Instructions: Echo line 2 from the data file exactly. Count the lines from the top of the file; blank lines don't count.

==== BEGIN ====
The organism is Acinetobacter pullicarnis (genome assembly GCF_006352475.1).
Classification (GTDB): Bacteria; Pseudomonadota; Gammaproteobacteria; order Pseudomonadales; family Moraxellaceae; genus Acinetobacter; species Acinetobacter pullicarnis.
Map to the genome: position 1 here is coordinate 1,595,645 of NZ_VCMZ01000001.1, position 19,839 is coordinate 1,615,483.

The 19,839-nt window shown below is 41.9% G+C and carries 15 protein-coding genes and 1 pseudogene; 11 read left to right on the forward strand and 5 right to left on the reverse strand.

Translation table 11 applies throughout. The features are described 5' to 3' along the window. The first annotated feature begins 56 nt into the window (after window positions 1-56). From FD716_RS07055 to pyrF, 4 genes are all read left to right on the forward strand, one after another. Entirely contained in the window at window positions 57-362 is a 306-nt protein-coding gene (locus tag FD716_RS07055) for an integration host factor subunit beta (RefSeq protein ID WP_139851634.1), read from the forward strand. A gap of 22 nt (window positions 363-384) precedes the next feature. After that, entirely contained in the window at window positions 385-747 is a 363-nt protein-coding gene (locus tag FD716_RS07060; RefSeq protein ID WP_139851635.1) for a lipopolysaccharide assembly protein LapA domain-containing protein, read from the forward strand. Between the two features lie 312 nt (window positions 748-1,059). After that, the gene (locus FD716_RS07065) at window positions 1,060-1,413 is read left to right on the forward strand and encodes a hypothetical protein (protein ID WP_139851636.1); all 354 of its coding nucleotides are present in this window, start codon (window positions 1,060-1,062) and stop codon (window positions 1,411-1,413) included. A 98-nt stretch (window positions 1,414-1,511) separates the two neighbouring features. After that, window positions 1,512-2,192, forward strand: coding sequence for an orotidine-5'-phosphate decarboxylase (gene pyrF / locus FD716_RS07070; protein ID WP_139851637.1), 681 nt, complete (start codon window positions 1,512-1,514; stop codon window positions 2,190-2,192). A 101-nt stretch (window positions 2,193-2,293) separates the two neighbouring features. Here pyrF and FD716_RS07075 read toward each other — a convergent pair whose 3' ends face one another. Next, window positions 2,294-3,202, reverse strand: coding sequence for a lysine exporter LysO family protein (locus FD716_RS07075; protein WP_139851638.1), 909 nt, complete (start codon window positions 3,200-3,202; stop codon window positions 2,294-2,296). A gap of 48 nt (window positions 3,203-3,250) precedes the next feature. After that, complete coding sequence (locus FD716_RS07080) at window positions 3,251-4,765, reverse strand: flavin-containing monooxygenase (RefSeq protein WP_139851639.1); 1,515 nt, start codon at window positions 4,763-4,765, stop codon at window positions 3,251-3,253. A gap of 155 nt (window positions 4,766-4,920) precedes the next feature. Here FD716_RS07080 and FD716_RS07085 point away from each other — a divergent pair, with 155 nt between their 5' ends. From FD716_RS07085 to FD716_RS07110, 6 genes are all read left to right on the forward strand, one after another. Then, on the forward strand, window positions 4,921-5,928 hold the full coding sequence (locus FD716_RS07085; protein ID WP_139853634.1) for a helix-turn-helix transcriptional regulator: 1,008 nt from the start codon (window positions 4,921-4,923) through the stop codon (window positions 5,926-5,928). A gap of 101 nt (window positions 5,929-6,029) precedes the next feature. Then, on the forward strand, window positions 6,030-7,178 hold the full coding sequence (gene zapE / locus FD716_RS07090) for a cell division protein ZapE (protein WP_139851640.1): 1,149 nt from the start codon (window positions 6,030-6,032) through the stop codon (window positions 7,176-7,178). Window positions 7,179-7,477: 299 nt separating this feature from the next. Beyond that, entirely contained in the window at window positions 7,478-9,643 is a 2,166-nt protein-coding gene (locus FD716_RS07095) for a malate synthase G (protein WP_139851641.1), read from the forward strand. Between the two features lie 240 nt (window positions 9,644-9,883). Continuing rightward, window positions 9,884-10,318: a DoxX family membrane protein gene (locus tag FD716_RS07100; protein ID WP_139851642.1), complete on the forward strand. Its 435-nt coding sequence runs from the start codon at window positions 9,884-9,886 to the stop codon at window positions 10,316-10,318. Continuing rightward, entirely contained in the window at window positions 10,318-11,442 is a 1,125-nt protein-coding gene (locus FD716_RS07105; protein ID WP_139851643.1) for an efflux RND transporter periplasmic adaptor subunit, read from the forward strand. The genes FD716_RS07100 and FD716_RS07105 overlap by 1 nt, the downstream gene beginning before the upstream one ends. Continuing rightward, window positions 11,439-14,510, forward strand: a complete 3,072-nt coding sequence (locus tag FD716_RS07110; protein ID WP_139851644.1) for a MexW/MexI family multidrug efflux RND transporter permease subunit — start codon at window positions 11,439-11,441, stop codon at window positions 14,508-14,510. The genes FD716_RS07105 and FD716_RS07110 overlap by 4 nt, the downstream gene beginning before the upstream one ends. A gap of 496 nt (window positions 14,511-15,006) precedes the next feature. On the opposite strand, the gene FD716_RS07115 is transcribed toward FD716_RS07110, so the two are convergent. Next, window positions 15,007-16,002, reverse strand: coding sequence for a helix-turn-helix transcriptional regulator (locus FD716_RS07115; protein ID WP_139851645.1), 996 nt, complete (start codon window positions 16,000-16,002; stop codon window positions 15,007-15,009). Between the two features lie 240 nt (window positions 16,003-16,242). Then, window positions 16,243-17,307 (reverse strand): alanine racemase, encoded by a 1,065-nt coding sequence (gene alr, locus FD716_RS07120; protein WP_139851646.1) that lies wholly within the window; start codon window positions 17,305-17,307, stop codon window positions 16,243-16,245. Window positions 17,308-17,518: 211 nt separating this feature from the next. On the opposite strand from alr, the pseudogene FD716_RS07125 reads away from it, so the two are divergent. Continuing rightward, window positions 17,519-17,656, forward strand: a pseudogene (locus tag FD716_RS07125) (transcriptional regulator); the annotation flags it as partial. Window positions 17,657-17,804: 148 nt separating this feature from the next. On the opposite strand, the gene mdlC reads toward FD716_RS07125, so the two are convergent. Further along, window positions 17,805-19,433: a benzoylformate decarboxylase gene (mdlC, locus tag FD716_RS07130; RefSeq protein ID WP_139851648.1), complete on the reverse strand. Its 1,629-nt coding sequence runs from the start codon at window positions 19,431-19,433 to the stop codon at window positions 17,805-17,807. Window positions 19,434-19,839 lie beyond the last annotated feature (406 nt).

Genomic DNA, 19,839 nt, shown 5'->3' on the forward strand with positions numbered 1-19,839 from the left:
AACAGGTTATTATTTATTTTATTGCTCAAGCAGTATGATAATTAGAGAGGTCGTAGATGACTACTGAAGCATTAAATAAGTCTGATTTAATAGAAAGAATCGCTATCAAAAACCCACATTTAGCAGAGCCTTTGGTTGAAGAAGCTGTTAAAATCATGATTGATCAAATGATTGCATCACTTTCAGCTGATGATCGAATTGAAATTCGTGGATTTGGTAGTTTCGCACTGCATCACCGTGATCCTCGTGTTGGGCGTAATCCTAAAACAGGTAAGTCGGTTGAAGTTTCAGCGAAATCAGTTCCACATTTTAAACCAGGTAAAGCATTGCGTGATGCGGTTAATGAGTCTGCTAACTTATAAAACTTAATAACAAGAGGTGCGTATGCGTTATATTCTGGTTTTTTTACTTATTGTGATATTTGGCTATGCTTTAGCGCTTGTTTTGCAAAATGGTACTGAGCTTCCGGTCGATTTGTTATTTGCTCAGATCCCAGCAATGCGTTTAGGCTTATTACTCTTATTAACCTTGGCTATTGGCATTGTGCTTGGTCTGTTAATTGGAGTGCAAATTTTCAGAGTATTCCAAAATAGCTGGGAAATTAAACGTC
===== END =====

Classification (GTDB): Bacteria; Pseudomonadota; Gammaproteobacteria; order Pseudomonadales; family Moraxellaceae; genus Acinetobacter; species Acinetobacter pullicarnis.